I mean look at all Abbott’s stumblings and bumblings since the election and yet the media have largley let him off and then look at today’s herald sun front page headline.

  4. zut alors

    Yes Bernard, it’s not merely your imagination, former generations of politicians were better.

    For starters, prime ministers used to have guts – not much evidence of that now, they are afraid of getting anybody offside. Rudd’s apology to the Stolen Generation was one of the few gutsy initiatives in recent years, he didn’t give a toss who might be offended (John Howard in particular).

    Also, these days they’ve all received some coaching in media presentation so tend to speak more like monotone public servants rather than off the cuff with some genuine personality and colour (Bob Katter and former MP Wilson Tuckey being standout exceptions).

  5. godotcab

    Bernard Keane has related a lot of what makes Federal Governance much more difficult now than it has been before.

    The government is doing very well, but the game is much harder than it was.

    Proposals around water use in the Murray Darling basin are an example. The govt is damned for not being firm and setting concrete policy that businesses can plan on. They are also being lambasted for not consulting. Affected groups are prompted into outrage on both counts, although they contradict.

    I cannot see how such an issue could be approached better.

    I cannot see how rural groups and environmental concerns can all be met.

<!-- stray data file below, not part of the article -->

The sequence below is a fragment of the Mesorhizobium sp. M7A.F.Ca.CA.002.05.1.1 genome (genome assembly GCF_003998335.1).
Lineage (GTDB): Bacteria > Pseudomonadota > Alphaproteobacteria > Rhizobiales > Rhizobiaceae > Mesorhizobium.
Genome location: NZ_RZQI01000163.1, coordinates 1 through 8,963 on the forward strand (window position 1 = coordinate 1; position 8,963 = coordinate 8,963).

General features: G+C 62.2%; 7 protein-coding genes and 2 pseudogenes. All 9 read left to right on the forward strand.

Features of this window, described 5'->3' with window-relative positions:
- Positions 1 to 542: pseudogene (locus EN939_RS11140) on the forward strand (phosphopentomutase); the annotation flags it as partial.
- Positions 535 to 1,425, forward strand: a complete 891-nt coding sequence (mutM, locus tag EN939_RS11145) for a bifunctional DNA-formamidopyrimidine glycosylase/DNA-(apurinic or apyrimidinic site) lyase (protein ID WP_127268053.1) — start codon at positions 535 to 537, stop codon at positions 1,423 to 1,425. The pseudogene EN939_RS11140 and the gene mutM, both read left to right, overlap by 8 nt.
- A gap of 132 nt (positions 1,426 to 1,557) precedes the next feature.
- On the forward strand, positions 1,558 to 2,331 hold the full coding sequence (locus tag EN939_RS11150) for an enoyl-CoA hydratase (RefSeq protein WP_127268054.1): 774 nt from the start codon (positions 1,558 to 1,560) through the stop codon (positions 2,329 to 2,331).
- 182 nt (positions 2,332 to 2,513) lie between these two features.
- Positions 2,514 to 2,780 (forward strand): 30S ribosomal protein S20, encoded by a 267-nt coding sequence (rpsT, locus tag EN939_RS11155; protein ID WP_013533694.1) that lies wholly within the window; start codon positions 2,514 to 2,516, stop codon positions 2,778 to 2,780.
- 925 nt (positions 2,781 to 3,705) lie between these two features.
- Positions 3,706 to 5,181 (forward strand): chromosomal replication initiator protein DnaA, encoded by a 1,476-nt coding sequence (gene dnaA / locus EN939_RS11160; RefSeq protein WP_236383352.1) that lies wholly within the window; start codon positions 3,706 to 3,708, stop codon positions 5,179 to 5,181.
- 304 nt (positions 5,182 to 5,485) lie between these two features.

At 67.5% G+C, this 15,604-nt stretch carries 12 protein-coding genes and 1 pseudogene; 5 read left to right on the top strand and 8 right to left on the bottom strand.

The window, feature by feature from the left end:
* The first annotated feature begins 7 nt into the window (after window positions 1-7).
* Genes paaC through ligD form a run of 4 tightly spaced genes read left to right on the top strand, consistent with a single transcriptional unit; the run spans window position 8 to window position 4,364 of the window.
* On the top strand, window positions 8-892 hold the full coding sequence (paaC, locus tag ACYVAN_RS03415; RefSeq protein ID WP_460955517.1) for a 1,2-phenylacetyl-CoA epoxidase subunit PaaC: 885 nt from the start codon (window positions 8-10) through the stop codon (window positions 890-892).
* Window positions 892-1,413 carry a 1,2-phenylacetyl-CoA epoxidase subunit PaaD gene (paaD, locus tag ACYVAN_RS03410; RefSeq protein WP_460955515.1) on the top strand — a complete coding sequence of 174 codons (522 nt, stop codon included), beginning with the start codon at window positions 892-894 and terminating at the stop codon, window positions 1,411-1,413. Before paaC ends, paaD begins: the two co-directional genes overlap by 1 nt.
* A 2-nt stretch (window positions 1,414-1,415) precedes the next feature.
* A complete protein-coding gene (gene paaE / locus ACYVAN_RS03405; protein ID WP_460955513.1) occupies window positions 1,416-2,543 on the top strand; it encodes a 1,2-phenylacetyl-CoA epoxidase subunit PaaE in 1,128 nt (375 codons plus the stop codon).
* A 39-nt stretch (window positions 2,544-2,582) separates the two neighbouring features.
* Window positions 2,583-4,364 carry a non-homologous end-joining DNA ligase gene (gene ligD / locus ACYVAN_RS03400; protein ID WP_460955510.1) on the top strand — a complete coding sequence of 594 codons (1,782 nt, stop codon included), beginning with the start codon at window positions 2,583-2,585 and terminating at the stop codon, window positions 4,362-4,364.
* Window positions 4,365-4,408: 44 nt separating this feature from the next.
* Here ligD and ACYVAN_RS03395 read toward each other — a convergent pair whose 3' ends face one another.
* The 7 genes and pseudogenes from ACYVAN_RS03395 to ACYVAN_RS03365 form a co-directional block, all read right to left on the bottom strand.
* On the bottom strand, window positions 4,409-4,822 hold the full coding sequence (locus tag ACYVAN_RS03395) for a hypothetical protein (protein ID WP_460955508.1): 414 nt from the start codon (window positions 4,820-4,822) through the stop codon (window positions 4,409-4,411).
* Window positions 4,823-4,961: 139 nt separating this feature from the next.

There will be losers, and in this political climate, there will be trouble.

  6. klewso

    Of course bipartisanship’s in Abbott’s DNA (“Diaphanous Narcissistic ‘Abits”) – “As things change I change my mind, what do you do?” – imagine if the bovva-boot was on the other foot, the election had gone the other way, and he was on the other side of this knife edge, “playing with his politics”! He and the A(bbott)-Team (parties and their media PR management circus) would be dripping “bipartisanship”!

  7. Jimmy

    Godotcab – exactly, Abbott was able to run an “all talk and no action” line on the govt while claiming they didn’t consult enough in the lead up to last election.

    I think governement are like music from the recent decades, it’s not until you put a bit of time between them & you that all the crap get’s filtered away and you are left with the few gems that they are remembered for.

  8. freecountry

    [Were our politicians always this bad, I wonder. I’ve always suspected it’s the warm glow of nostalgia and watching it from a distance that makes me compare our current leaders poorly with previous generations.]
    Yes, they were always this bad. Almost always. Either indolently lazy, or bulls in a china shop, or both at the same time — still unable to manage Defence or solve an essentially trivial problem of a few thousand boat people a year, but at the same time ready to blow apart many years of tertiary education development for the sake of a few export dollars or some flavour-of-the-month education white paper.

    The prevailing level of esteem for politicians has not had any sustained change through the 19th and 20th centuries. However there was an interlude in the 80s and early 90s when giants took to the federal stage, most notably Hawke, Keating and Hewson, though there were others.